However, for older donors choosing a 5%-7% payout, the deduction can be very significant. In the above example, the federal charitable deduction for a couple ages 65 and 66, retaining a 5% income stream for life would be $334,500. Assuming a 7% return for the trust, lifetime distributions to them could be as high as $1,353,000 based on current life expectancy tables.

That tax deduction can be applied against current income to lower income taxes within certain IRS limitations. If you cannot use the deduction in its entirety during the year of the gift, the balance can be carried forward. Another alternative is to view the deduction as creating an opportunity to further diversify your personal investment portfolio. The deduction can be used to offset capital gains realized when selling other assets.

Other Considerations

Almost everyone is happy to this point: You have a way to sell an asset without paying current capital gains, you have an income stream for life, you are helping your favorite charities and getting a tax deduction to boot. Then someone asks “But what about your heirs?”

At some point, the trust is going to distribute the assets to charity (that’s why it is called a charitable trust). If you feel the heirs are not receiving enough other assets, you might want to consider a “Wealth Replacement Trust.” This special trust, funded with life insurance, can replace all or part of the funds going to charity. The cost of funding the insurance trust can come from part of the extra income you are now receiving from the charitable trust or as a result of the income tax deduction you received. Moreover, if done correctly, the proceeds from the wealth replacement trust will pass to your heirs’ estate and income tax free!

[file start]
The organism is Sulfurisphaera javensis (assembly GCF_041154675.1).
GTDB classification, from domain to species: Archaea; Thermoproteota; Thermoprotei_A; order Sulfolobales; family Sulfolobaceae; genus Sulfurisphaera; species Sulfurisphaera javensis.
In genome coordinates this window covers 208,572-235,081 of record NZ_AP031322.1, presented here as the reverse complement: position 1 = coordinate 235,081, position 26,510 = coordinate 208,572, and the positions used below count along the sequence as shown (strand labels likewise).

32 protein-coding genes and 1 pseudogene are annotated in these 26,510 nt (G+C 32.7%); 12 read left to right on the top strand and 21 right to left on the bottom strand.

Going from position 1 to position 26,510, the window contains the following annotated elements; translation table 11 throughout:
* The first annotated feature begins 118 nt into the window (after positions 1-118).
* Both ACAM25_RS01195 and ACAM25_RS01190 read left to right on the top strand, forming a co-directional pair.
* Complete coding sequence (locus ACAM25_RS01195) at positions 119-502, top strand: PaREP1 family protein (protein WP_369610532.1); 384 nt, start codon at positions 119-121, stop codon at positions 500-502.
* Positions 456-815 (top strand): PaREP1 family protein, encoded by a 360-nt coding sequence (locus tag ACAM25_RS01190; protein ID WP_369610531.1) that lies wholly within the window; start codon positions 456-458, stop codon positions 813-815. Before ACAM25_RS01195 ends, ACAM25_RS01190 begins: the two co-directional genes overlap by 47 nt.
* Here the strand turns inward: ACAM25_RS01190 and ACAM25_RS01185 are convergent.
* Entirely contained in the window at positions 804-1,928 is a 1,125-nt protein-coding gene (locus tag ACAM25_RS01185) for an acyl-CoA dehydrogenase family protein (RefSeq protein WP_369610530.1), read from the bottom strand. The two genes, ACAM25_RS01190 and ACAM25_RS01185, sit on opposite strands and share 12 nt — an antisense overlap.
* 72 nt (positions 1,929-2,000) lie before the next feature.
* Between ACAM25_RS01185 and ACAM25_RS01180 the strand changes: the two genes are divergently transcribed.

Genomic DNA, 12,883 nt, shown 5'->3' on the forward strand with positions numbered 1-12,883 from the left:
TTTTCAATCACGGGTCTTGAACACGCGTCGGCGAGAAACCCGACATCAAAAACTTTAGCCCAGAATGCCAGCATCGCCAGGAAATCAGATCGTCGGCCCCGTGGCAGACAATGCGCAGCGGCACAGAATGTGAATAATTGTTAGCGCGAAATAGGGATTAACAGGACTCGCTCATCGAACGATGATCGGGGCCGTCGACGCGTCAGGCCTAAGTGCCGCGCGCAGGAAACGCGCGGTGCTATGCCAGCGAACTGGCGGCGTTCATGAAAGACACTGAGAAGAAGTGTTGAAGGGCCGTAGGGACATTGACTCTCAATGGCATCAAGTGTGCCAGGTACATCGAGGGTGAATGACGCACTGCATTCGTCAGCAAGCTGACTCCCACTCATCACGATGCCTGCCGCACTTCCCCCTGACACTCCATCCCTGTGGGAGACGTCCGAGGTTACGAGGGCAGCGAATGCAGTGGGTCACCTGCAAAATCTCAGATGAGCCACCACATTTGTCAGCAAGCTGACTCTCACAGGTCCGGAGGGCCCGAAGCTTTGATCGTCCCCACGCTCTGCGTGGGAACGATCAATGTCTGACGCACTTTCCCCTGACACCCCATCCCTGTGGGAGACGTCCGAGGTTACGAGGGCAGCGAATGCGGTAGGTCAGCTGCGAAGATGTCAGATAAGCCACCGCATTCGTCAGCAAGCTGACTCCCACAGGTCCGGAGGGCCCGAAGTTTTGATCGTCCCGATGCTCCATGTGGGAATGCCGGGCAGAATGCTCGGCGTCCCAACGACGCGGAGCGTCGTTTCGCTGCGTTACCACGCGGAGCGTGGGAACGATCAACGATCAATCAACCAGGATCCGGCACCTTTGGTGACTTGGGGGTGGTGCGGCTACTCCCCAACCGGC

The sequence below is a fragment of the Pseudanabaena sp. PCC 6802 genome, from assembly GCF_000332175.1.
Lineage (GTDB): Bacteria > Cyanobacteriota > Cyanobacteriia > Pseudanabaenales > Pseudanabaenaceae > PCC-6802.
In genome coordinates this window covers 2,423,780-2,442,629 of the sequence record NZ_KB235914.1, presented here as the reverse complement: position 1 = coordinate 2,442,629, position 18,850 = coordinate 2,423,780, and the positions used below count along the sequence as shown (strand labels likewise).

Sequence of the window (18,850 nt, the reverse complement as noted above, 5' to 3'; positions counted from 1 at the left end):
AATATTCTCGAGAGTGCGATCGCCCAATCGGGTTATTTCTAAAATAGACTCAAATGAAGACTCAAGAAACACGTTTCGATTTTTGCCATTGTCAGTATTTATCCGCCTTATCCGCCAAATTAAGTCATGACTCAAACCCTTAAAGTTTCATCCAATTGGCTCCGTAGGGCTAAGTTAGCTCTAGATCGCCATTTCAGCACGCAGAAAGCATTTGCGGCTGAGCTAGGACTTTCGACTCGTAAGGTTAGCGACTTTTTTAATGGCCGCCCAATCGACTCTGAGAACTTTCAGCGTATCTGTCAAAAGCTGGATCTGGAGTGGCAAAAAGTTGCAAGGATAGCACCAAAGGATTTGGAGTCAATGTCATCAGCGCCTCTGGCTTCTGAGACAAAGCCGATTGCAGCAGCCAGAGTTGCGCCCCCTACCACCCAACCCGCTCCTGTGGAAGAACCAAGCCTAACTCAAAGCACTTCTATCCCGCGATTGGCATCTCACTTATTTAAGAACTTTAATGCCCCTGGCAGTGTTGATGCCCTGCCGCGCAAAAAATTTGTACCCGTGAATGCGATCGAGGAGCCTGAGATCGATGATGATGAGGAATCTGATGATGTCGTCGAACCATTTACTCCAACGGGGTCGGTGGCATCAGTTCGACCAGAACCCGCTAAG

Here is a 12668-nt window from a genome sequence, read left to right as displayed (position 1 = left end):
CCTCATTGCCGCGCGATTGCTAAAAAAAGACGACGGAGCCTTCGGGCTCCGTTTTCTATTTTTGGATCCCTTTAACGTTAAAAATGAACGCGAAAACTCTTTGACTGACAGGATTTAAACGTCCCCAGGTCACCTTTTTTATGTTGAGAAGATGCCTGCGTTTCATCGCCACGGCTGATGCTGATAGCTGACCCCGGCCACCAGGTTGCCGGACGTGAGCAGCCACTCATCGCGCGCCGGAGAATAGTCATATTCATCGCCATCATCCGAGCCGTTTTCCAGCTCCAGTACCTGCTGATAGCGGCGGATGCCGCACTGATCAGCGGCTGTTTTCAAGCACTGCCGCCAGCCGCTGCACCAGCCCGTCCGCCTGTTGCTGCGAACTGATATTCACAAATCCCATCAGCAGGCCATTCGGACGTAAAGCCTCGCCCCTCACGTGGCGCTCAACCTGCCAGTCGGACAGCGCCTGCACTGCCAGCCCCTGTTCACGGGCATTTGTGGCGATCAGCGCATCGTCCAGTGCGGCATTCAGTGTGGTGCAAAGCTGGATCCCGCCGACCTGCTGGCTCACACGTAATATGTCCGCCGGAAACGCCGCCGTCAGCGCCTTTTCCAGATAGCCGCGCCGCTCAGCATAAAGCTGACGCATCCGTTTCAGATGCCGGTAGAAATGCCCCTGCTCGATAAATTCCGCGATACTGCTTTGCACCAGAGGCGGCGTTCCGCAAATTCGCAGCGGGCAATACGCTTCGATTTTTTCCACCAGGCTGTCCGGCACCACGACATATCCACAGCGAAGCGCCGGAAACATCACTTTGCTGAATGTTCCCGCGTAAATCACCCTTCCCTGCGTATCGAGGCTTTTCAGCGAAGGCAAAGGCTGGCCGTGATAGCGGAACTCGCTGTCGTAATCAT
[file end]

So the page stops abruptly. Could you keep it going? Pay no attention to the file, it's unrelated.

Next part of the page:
There are some benefits to considering setting up your own charitable trust in lieu of a community foundation or trust run by a charity. Some foundations require you to set aside 50% or more to go to their entity upon death. If you wish to benefit multiple charities or do not want to give that much to one charity, this could present a problem. Likewise, many donors want to be able to have some say over who is investing their funds. Creating your own charitable trust and selecting Columbia Bank Trust and Investment Services as the trustee gives you the freedom to give assets to whomever you wish and insures your funds are invested by a firm you know and trust.

While not appropriate for everyone, the Charitable Remainder Unitrust can provide some important benefits in the right circumstances. It is important to remember that the charitable trust must be in place BEFORE you have entered into a sales agreement. For more information, contact Columbia Bank and ask to speak with a trust specialist. You should always consult your tax advisor to ascertain the tax implications of any gifting program.

Thomas McGirr, JD, CTFA is Certified Trust and Financial Advisor with Columbia Trust and Investment Services. He can be contacted at 503-399-2901 or via email: